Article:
It’s hot, one of those sultry steamy days in the south where the sun caresses rather than sears.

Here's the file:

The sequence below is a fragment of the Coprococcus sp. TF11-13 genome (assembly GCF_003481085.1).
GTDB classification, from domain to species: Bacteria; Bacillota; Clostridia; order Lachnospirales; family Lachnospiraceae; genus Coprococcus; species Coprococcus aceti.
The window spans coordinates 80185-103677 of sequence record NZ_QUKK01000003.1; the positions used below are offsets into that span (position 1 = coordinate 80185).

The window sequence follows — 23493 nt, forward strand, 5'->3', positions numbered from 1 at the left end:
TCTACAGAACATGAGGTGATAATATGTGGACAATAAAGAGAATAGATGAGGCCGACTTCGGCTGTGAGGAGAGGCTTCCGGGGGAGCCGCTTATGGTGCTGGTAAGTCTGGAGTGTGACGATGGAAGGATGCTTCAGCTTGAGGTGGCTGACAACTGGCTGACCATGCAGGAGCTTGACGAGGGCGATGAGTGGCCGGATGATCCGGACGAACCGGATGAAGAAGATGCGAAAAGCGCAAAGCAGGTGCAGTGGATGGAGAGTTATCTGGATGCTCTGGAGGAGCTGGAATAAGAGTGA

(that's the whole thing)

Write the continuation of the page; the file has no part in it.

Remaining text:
The neighbor boy ambles up the street, dressed in long dark jeans and a blue thermal jacket zipped to his throat, like a turtle ready to disappear. He smiles shyly as he passes. Like his parents and seven siblings, he won’t speak to AnneMarie unless forced, not anymore. The world has become “them” and “us.” Continue reading